We have kept our +2 on Consumer Staples (Food & Beverage and Household & Personal Products) because of its very attractive valuation and low risk level. This sector is a high-quality and long-term outperforming player. Finally, the sector is very under-owned versus its benchmark and its historic levels.
US equities: more fiscal stimulus
US equity markets closed the month higher. The outperformance of the US can be put down to the rebound of growth stocks and the prospect of more fiscal stimulus, as Joe Biden reached a bipartisan deal to boost infrastructure-spending by USD 600 billion.
In the US, the epidemic seemed to be getting under control. However, the delta variant has become the dominant strain, pushing up the reproduction rate. More contagious strains increase the share of the vaccinated population needed to prevent exponential virus transmission. Despite significant progress, vaccine coverage in advanced countries is still far from sufficient to bring about herd immunity. Unless the vaccination pace accelerates in the United States, a new wave of infections is the most likely scenario. However, the pressure on healthcare systems should remain manageable without any new “hard” measures.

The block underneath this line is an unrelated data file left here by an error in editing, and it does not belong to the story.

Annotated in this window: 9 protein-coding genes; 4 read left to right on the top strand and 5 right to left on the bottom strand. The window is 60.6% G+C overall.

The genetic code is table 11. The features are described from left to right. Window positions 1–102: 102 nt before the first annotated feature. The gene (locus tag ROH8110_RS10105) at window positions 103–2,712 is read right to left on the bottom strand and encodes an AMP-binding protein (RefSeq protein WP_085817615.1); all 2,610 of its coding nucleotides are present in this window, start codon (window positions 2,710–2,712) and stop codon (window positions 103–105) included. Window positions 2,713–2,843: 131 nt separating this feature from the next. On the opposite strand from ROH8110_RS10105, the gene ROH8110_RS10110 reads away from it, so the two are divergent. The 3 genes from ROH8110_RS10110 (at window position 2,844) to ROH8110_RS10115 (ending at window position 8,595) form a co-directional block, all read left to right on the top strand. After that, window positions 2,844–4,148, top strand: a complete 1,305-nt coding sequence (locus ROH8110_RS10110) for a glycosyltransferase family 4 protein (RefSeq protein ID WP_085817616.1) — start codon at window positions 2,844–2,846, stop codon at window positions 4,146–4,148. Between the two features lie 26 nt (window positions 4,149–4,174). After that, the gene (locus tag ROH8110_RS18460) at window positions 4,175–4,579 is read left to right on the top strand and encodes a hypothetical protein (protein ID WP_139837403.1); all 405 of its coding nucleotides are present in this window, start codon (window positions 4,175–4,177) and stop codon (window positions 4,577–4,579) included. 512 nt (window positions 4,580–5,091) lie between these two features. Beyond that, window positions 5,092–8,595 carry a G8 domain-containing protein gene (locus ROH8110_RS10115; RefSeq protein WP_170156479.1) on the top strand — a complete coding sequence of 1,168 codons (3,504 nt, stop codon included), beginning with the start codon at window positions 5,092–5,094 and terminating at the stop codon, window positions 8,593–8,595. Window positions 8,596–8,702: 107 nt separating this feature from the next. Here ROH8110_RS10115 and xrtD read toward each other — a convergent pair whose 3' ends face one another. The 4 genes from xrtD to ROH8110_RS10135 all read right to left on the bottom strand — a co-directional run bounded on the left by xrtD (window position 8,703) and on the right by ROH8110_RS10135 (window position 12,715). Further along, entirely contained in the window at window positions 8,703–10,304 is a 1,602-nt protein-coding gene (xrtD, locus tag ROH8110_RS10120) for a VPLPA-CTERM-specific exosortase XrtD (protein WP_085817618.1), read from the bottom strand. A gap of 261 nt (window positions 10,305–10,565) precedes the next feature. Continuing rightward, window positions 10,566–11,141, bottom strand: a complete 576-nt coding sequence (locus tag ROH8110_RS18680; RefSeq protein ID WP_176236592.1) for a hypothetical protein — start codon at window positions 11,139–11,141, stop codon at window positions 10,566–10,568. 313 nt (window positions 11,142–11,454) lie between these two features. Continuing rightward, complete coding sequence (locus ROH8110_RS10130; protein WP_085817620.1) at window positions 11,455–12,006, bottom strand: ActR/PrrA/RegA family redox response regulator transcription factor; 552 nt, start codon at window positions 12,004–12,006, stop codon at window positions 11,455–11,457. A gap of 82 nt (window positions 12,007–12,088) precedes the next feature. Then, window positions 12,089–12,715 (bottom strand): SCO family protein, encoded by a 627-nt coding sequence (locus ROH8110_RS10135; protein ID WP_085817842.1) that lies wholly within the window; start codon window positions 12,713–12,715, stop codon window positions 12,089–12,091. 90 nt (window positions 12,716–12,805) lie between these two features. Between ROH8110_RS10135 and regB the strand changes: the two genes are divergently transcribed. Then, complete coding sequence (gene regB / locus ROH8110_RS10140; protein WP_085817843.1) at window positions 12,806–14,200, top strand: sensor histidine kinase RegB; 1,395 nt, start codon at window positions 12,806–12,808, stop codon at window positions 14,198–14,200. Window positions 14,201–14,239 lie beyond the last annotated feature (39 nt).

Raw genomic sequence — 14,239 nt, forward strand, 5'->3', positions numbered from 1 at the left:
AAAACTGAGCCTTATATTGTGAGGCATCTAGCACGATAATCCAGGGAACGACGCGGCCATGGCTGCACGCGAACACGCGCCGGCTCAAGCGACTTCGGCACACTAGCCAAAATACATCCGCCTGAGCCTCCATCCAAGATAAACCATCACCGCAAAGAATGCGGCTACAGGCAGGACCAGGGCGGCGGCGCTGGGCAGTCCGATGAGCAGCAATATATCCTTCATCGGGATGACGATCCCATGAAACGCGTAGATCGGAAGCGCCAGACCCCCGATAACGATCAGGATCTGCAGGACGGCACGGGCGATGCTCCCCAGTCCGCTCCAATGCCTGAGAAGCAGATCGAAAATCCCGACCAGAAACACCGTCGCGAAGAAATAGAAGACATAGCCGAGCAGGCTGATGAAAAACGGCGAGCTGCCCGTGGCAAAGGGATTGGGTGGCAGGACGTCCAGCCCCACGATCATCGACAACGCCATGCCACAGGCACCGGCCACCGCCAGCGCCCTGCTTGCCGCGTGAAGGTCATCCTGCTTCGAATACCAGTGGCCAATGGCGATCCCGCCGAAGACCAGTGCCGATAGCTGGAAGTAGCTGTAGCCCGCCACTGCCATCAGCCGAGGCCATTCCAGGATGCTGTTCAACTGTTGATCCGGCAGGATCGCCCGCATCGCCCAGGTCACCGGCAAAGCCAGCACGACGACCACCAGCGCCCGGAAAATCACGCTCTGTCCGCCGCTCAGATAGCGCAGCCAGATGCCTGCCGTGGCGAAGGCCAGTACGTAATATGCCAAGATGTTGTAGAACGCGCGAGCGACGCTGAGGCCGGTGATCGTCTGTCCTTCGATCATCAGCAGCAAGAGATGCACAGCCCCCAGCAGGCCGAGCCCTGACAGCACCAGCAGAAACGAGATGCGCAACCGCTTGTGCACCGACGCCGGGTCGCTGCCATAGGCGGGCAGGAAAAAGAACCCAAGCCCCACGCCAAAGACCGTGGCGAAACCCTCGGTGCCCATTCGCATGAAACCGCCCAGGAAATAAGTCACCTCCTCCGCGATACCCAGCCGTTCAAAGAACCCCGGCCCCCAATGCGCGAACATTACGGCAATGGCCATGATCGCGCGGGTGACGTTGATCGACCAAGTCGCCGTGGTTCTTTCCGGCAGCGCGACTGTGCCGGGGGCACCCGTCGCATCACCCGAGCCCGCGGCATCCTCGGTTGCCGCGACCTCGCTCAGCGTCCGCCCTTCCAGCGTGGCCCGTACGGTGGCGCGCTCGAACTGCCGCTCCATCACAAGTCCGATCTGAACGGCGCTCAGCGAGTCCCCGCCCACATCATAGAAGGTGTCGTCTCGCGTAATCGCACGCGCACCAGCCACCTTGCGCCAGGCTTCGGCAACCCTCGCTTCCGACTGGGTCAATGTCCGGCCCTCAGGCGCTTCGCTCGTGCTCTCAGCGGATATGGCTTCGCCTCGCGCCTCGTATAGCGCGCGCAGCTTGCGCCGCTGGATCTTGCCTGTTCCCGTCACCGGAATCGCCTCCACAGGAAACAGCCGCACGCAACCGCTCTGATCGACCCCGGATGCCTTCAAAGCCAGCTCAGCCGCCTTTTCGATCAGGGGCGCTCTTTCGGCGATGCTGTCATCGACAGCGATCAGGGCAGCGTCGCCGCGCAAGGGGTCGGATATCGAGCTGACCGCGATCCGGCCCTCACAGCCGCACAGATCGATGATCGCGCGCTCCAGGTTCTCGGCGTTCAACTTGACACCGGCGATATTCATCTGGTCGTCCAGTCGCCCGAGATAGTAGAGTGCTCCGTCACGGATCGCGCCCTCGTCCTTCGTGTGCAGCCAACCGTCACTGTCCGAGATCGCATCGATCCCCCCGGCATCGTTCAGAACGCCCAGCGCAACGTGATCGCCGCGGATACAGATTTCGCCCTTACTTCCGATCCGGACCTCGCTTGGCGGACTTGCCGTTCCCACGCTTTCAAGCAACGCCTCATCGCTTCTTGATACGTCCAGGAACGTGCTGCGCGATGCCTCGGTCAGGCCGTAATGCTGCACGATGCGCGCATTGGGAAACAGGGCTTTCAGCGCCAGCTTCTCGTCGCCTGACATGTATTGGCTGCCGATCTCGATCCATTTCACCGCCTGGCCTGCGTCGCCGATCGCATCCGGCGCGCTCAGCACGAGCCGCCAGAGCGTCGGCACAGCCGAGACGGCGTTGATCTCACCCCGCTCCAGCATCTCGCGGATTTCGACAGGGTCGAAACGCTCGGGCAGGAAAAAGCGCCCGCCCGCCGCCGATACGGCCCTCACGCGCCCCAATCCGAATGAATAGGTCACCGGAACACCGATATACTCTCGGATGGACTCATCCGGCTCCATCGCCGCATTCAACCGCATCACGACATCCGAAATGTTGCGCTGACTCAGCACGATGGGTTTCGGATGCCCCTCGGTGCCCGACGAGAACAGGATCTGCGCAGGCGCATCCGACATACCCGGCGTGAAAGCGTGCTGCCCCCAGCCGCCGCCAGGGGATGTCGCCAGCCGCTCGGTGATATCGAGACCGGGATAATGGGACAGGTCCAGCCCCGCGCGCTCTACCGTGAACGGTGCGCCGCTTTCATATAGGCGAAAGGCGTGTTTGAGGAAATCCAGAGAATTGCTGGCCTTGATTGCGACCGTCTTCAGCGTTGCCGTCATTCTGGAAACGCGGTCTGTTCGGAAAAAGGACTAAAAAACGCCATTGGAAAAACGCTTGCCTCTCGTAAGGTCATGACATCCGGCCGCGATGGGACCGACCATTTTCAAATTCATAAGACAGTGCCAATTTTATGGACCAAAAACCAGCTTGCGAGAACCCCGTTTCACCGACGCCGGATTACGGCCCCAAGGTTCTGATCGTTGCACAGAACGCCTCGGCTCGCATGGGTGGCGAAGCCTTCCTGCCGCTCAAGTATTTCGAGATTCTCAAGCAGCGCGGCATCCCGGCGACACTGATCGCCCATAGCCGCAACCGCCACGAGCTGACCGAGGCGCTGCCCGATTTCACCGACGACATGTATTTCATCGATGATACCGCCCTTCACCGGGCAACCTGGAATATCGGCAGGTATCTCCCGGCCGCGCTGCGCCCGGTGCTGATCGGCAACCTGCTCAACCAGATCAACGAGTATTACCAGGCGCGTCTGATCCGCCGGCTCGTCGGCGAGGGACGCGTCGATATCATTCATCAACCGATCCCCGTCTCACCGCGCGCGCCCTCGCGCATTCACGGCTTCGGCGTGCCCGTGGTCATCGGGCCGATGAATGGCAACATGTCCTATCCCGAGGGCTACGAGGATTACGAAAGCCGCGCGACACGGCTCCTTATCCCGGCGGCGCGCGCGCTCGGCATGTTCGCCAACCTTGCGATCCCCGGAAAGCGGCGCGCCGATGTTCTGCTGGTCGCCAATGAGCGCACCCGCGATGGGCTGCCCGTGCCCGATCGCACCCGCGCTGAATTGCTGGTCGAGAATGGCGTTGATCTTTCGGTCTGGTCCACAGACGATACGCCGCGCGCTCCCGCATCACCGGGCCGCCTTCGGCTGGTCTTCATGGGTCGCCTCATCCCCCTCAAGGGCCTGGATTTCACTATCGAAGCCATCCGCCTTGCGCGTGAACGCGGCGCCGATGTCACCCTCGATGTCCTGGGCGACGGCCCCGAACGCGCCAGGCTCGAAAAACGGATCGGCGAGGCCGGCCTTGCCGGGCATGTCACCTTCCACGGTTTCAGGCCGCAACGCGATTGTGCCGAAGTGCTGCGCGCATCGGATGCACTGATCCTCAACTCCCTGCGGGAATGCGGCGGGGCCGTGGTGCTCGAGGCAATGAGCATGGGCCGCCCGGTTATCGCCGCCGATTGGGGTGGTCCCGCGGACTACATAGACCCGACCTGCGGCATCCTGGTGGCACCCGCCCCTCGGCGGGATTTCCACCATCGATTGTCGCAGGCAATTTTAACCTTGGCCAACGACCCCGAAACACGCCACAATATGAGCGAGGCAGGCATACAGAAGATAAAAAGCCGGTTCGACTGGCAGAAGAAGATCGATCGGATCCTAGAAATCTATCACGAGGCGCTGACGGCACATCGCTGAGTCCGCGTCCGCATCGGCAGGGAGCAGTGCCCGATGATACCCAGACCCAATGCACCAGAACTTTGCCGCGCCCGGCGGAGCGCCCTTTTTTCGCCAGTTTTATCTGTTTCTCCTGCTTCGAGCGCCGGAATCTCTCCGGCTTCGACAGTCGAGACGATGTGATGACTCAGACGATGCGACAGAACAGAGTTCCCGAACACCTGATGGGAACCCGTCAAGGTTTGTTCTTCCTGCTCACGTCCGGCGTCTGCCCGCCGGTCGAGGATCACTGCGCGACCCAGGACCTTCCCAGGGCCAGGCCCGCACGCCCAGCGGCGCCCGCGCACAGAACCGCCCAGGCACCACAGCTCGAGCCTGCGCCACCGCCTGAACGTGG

Slowing growth momentum: in June, manufacturing activity was still on a strong footing but companies and suppliers continued to struggle to meet the rising demand. As a result, there were some fears that macro data were peaking, particularly in the US, where the flash composite PMI for June declined (led by a decline in services from an all-time high of 70.4).
By the end of Q1, the economy had recovered most of the ground lost during the pandemic. Residential investment growth should now be curbed while business investment should continue to support growth Accumulated excess savings in the hands of high income households should support the recovery in services consumption. For 2021-22, only part of the “under-consumption” savings are expected to be spent.
A $1.2 trillion bipartisan infrastructure plan is now under discussion in Congress. Still, many parts of Biden’s agenda have been excluded from the bipartisan deal, including broader action on climate change and “human infrastructure” measures like an expanded child tax credit and care for the elderly.
Inflation has accelerated but, without any self-reinforcing mechanism at play, this should prove transitory (although longer-lasting than some are expecting). Labour mismatches emerged in different sectors, creating some tensions on wages, but, overall, these pressures are still far from extreme and maximum employment remains distant.